Week 4

Week 4 How does racism operate as a social determinant of health? 1. Define systemic racism and structural discrimination Canadian charter stresses protection from discrimination as a right of all Canadians Equal rights - no discrimination Racism Racism refers to historically and context specific systems of ideas and practices that operate to naturalize the unequal distribution of power and privilege in a context Racism is a SDH Acts of discrimination are key mechanisms through which racism operates within healthcare system What are acts of discrimination? Actions within systems of power that adversely affect populations directly and indirectly Socially structured actions that are unfair and cause harm to less powerful individuals and groups Can be overt or subtle, intentional and unintentional Often normalized and naturalized (expected and even sometimes 'explained away' as logical as opposed to unfair) These are productive acts: these reinforce the power of the more powerful and privileged groups in that context Racism/discrimination occur at structural and individual levels Structural Discrimination o Macro-level conditions that limit resources, opportunities and the well being of less privileged groups Individual Discrimination o Negative interactions with another person (health care provider, salesperson, etc.) based on an individual's characteristics (race, gender, etc.) Structural Discrimination / Racism Structural: institutionalized, widespread, normalized Operates and is sustained based on multiple mutually reinforcing systems of discrimination Is racism really relevant to analysing health in Canada today?? YES In Canada... 81% of those who self-identify as belonging to a visible minority group have experienced racial or ethnic discrimination
" One in five women in Canada have experienced racism when using the healthcare system, as a result of cultural insensitivity, stereotypes, name-calling, and inferior quality of care." - Wellesley Institute report "Initial results suggest that in Canada, experience of discrimination is a determinant of chronic disease and chronic disease risk factors, and Blacks and Aboriginals are far more exposed to experiences of discrimination." Blacks were 4 times for likely to be feared my others Indigeonous 2 times more likely Racial disparities were especially pronounced, with White Quebec residents reporting three times greater odds of thyroid screening than visible minorities Poverty is key SDH Poverty is racialized in Canada In Toronto, 62% of people living in poverty identify with a racial group For every dollar earned by non-racialized (white) Canadian, racialized Canadians earn 81.4 cents Racial Discrimination by Toronto Police Blacks made up 8.8% of Toronto's population in 2016 yet faced 32.4% of all police charges that year Blacks represented "35.2% of those charged with driving offences where the officer may have observed the driver's race before deciding to stop them or check their licence plate." Systemic racism in Canada is a fact and impacts on health through a number of pathways 2. Explain pathways by which racism and discrimination operate as social determinants of health Structural racism = systemic racism Structural: institutionalized, widespread, normalized Operates and is sustained based on multiple mutually reinforcing systems of discrimination reproduced through multiple spaces, interactions, ideas Examples of DIRECT impacts on health - Discrimination on basis of race (racism) Higher chronic disease risk: diabetes & cardiovascular disease Reduced health seeking Higher levels of unhappiness, loneliness and depression Examples of INDIRECT impacts on health - Discrimination on basis of race (racism) Higher levels of poverty = poorer health outcome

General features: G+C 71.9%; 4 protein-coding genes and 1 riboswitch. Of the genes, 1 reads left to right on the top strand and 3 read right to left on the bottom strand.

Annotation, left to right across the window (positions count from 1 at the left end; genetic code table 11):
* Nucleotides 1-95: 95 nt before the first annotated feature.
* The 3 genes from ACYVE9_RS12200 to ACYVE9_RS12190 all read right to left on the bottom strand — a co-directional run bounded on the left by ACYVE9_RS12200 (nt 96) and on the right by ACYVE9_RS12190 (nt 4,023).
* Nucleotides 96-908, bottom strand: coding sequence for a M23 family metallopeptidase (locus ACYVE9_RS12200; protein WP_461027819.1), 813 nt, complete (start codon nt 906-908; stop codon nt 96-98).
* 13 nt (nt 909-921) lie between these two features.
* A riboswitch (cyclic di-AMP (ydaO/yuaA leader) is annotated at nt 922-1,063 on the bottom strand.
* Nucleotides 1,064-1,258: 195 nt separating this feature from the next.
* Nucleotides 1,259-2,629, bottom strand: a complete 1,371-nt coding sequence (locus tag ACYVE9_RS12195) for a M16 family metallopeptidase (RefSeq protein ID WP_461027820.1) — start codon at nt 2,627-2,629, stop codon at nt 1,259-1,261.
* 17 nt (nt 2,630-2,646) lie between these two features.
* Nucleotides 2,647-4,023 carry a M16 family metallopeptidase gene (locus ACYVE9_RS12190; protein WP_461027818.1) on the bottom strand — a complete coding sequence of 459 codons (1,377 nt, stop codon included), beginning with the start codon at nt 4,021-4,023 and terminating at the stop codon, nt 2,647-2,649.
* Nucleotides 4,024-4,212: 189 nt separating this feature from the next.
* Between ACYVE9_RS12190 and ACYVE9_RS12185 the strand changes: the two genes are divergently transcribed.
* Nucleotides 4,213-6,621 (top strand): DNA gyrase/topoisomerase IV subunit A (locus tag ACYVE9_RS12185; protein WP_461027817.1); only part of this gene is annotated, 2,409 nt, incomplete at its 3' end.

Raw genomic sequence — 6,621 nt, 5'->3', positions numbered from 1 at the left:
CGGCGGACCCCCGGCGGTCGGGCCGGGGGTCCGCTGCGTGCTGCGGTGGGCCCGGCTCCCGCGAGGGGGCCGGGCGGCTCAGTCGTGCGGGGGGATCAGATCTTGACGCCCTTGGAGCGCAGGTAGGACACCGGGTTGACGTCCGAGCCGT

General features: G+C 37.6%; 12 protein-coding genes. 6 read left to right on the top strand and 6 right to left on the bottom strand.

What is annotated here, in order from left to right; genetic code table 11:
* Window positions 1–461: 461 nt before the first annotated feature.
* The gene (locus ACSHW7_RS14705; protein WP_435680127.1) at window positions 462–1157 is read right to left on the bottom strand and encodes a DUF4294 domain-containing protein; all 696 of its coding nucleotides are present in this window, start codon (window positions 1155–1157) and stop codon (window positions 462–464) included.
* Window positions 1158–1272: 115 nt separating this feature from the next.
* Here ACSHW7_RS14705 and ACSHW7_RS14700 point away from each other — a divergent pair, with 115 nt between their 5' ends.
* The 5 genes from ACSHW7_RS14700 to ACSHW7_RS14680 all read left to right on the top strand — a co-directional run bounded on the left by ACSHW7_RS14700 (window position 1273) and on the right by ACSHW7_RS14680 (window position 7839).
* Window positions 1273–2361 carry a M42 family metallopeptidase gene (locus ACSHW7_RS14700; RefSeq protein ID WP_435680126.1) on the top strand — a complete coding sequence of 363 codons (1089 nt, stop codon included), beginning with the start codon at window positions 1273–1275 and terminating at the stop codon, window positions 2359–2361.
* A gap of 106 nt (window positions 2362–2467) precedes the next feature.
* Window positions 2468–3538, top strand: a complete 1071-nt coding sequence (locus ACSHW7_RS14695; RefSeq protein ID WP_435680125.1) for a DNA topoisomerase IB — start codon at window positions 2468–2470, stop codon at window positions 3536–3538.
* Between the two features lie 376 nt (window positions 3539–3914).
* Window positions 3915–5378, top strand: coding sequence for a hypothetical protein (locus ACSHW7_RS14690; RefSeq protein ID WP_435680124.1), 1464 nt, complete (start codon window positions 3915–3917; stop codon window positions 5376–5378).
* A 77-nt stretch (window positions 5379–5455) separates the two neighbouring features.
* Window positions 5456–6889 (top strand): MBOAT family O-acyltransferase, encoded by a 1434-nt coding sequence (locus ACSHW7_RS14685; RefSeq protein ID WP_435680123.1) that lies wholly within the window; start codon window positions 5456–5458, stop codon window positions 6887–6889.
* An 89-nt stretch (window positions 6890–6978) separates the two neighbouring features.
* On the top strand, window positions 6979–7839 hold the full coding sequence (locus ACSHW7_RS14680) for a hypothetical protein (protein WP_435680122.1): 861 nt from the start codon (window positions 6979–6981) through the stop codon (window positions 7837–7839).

Chronic stress FACT: every income bracket in Canada harbors slightly better health outcomes than the one below it 1 in 5 racialized families lives in poverty in Canada, as opposed to 1 in 20 non-racialized families Where racialized identity & income intersect for disadvantage... Social deprivation: e.g. can't get job/schooling want, can't support kids' participation in 'normal' extra-curricular activities Material deprivation: can't buy healthy or sufficient food Neighborhood / housing conditions Access to green spaces /nature/recreation more physically risky and/or stressful situations: e.g. taking more dangerous employment; taking a job that requires you to get to or from work late at night; staying in abusive relationship Racism impacts on health as a psychosocial stressor Anticipatory stress of negative interactions Stress of navigating being hyper-visible in society where non-Whites are more noticed and judged Stress of worrying about loved ones navigating risks of discrimination Allostatic load "refers to physiological changes across different biological systems in response to chronic social and environmental stress"- Social Determinants of Health" Public Health Reports Physiological changes resulting from chronic stress include changes to the: hypothalamic-pituitary-adrenal axis, sympathetic nervous system, immune/inflammatory system, cardiovascular and metabolic systems
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